The Department for Business, Energy and Industrial Strategy has issued new guidance to help employers safely reopen workplaces in England.

The keyword there is ‘safely' after Prime Minister Boris Johnson stressed that places of work "must be safe and COVID-secure".

In a bid to elaborate on what exactly qualifies as "safe and COVID-secure", guides for eight different lines of work in England have been published.

The focus remains on implementing social distancing measures in workplaces in England.
More stringent approaches towards easing the lockdown are being adopted in Northern Ireland, Scotland and Wales.

Alok Sharma, business secretary, said:

"This guidance provides a framework to get the UK back to work in a way that is safe for everyone.

"These are practical steps to enable employers to identify risks that COVID-19 creates and to take pragmatic measures to mitigate them."

The guidance for employers focuses on five key points.

1. Work from home, if you can

Employers should take reasonable steps to enable staff to work from home.
That guidance still applies to almost all employees in the UK, aside from the key workers and workplaces that have not been told to close.

2. COVID-19 risk assessments

Employers will need to conduct COVID-19 risk assessments, in consultation with workers or trade unions, to establish what guidelines to put in place.

If you employ more than 50 members of staff, the Government expects you to publish the results of your risk assessments on your website.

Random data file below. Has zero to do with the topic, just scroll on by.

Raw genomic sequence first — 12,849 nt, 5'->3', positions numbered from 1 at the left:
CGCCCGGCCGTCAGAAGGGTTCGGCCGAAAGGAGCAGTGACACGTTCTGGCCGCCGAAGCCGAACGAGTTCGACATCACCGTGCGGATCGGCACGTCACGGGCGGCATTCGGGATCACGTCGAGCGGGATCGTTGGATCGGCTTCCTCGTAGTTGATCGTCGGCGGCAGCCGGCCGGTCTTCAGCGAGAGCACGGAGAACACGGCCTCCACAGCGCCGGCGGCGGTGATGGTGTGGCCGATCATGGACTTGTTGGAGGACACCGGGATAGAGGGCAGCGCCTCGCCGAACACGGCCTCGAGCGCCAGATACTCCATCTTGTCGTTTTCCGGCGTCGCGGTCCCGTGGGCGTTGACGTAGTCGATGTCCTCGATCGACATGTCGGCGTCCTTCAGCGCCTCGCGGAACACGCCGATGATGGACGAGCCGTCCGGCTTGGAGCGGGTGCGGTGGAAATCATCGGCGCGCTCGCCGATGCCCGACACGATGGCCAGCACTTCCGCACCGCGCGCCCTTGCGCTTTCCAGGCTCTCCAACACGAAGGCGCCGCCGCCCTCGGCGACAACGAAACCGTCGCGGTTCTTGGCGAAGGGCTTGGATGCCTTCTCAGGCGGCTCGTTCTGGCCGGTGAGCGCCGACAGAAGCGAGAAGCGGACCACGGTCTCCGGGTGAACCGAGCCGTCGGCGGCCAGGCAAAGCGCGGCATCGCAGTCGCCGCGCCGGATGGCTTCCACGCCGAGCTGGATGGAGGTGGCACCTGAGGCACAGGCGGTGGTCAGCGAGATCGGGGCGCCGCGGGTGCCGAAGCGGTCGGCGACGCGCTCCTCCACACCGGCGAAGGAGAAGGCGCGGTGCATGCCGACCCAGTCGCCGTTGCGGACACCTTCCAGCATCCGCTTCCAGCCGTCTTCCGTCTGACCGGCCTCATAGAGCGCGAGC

That expectation does not apply to the smaller employers, although they are also being advised to publish the results online.

3. Stays two metres apart

This is the tricky part. For example, how do you reopen a barber shop and adhere to the social distancing rules?

The same question applies to most other forms of indoor work.

The Government advises employers to redesign workspaces to stay two metres apart from colleagues.

This could be achieved by creating one-way systems, opening more entrances and exits, or changing seating layouts in break rooms.

4. Manage transmission risk within two metres

In workplaces where it's impossible for workers to be two metres apart, employers are advised to consider putting barriers into shared spaces.

Perhaps the easiest way to maintain social distancing in the workplace is to stagger start times in a similar way to shift work.

Allowing fixed teams into the workplace at set times could minimise the number the workers in contact with one another.

Another way to minimise transmission risk, the Government said, is to ensure colleagues are facing away from each other.

5. Increase cleaning

Workplaces in England should be cleaned more regularly, paying close attention to high-contact objects like door handles and keyboards.

If you were not providing these in the workplace before lockdown, provide handwashing facilities or hand sanitisers at entry and exit points.


Employers should show empathy to returning workers who do not have access to childcare, according to the PM.

Asked what people should do if they do not have access to childcare and cannot work from home, Johnson said:

"If people don't have access to childcare and they have a child who isn't back in school, it's only fair to regard that as an obvious barrier to their ability to go back to work."

Spot checks

Johnson has said employers will "not be allowed to get away with forcing people to work in conditions that are not COVID-secure".

The PM confirmed the Health and Safety Executive will conduct "a lot more" random spot inspections to monitor employer compliance.